What Are The Risks?  
China is holding $1.6 trillion in U.S. dollars. That doesn't include the hundreds of billions of U.S. dollars other exporters like Japan, Middle Eastern oil producers and European countries hold.  
Looking back at the three choices China has concerning its U.S. dollars, you'll see all three have harmful consequences on the U.S. economy.  
Choice A: China can use its $1.6 trillion of dollars to buy U.S. assets. And it has. China has been buying U.S. real estate, U.S. companies and I believe U.S. politicians. Whenever any individual, company or country spends more than it makes and borrows the difference, it is forced to put-up its assets for sale to help bridge the gap between its income and spending.  
American has been and is up for sale and we were experiencing a slow but sure economic invasion that we can not defend ourselves against.  
Choice B: China can immediately sell its trillion of U.S. dollars on the foreign exchange market and buy yuan, yen, Euros or any other currency. This will cause a long-term downtrend in the U.S. dollar.  
Remember, the U.S. government has a $1.9 trillion deficit it has to fund and most of that credit comes from foreign lenders. Will Wolfgang Besser of Germany continue exchange his Euros for dollars, then lend those dollars to the U.S. government for 5 years, if when he gets back those dollars they are worth half of what they were worth before? No way.  
If China dumps its dollars and the dollar begins a long-term downtrend, foreign lending to the U.S. will dry up. Yet, the $1.9 trillion U.S. government deficit will still have to be financed, so U.S. interest rates will have to rise significantly to entice U.S. citizens to refrain from spending and instead lend their money to the U.S. government. Rising interest rates will kill U.S. economic growth and there is a risk the U.S. economy could collapse under the weight of all its debt and declining national income.  
Choice C: China can save the $1.6 trillion and lend those dollars back to the U.S government by buying Treasury bills, notes and bonds. China has done this in the past to a tune of about $700 billion. China is also continuing to lend new dollars back to the U.S. government that it is continuing to receive due to its trade surplus with the U.S.   
Choice C can go bad for the U.S. in two ways.  
Not only will this year's U.S. deficit be $1.9 trillion, but we are looking at deficits that big for years to come. If China slows or stops lending new money to the U.S., interest rates will have to rise significantly to entice others to lend to the U.S. Depending on how high rates have to go, best case it will slow the economy. If rates have to go extremely high to attract the savings the U.S. government needs to borrow, an economic collapse will occur.  
The other way this can go bad is China decides to stop lending new money to the U.S. and it also decides to sell some or all of the $700 billion in U.S. T-Bonds it already holds. That is, China decides to call back their existing loans.  
This will cause interest rates to rise significant to entice others to lend to the U.S. government. Again, rates will rise and that will cause a deep recession or economic collapse in the U.S.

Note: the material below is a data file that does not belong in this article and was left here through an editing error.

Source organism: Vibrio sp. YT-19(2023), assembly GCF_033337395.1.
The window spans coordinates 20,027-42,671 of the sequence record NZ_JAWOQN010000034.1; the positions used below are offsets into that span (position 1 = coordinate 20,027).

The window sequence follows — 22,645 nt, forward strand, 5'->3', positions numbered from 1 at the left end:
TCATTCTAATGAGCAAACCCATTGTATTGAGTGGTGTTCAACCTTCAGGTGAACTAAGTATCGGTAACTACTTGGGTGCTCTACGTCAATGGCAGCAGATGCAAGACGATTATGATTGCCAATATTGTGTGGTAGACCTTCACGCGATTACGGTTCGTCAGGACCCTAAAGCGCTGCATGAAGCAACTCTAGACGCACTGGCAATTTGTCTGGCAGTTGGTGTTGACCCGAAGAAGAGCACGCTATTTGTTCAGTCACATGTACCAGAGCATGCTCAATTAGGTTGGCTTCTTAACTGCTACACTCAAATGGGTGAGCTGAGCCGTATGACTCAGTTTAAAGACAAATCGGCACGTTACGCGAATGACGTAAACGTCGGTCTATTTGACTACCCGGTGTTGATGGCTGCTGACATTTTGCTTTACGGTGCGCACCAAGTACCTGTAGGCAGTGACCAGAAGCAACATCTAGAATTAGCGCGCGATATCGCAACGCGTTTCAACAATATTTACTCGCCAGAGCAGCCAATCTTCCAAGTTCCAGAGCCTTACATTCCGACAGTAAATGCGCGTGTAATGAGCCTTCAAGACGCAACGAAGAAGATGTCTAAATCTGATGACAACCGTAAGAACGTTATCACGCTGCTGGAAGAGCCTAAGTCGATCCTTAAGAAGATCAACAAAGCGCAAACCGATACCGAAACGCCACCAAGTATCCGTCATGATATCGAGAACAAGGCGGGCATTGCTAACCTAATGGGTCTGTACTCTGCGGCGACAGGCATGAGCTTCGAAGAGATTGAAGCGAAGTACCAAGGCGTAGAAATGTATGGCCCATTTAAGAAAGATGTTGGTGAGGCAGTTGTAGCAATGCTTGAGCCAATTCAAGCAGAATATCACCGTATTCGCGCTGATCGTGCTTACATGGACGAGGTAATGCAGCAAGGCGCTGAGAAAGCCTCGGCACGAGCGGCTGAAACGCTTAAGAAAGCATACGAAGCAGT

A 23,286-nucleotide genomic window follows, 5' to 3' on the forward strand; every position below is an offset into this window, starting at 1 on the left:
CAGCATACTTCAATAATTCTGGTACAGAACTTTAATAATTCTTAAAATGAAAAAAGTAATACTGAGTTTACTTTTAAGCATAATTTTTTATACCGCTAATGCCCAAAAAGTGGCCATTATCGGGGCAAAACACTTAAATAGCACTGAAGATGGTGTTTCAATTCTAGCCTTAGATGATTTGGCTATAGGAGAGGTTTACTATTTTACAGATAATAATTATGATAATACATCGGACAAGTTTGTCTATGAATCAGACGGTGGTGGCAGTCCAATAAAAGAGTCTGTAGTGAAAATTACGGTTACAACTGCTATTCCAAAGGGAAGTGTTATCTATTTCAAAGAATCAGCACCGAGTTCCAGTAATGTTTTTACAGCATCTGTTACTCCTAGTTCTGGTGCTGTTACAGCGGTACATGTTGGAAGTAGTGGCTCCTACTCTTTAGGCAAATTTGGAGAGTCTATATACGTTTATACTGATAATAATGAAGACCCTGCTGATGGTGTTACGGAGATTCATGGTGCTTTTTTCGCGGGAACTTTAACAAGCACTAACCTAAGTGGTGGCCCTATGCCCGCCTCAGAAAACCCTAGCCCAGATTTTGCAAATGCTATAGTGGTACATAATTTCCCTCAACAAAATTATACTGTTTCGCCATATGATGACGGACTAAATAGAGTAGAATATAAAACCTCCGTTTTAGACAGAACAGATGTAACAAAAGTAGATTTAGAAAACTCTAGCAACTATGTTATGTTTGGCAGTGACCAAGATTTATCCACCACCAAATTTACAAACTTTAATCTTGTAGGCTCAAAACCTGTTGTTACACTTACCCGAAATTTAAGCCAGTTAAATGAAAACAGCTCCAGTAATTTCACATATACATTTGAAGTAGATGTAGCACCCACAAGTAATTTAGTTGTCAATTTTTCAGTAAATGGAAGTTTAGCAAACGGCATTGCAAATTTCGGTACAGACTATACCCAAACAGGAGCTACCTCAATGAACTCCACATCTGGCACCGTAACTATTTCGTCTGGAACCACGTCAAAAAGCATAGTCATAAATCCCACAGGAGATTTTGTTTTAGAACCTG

But Alex:  
Some may say, Alex, there is a choice you are missing. The U.S. government can spend less and balance its budget. That is possible, but given the Obama administration's deficits are 4 to 5 times the previous record, that is not likely.  
Best case is China continues to hold all the T-Bonds and dollars it has and it continues to lend even more money to the U.S. and its dollar reserves rise and rise. That won't continue to forever. Sooner or later, that will end, and given the concern China is expressing about all the new U.S. spending/ borrowing and printing of money, I think China’s appetite for U.S. dollars is on the decline. 
Sooner or later the termites in the tree in my yard ate enough of the tree truck that any wind storm was going to blow it over.   
In time another nasty economic wind will blow. This last time it was the sub-prime mortgage crisis. Next time it will be something else, and it will scare the Chinese and other foreign lenders even more and they’ll look to jump out of this U.S. Dollar Tree before it gets blown over. If the Chinese and other foreigners slow their lending, stop their lending or sell the dollars and T-Bonds they hold now, Tim-ber!  
The result will be increasing interest rates that will blow over the U.S. economy like a 50 mile per hour wind that downed the rotten tree in my backyard.  
When and What?  
When will the economy be blown over, and what will the collapse look like? I don't know. It depends how long foreign lenders remain confident lending to the U.S. government. They may continue to do that for another 10 years. They may change their mind tomorrow.  
All I know is, as the deficits get bigger it will make the foreign lenders more nervous. 
All this debt is catching up the U.S. economy. September's economic tremor was another sign.  
It is like an earthquake to a degree. Usually there is a tremor or two and then the big quake hits. The sub-prime mortgage crisis and the fact that it nearly took down the financial system in September was a tremor. We may have another tremor or two, before the collapse.  
Take steps to get yourself out of debt, pay off your house and your car and put yourself in liquid assets. That's the best advice I can give you.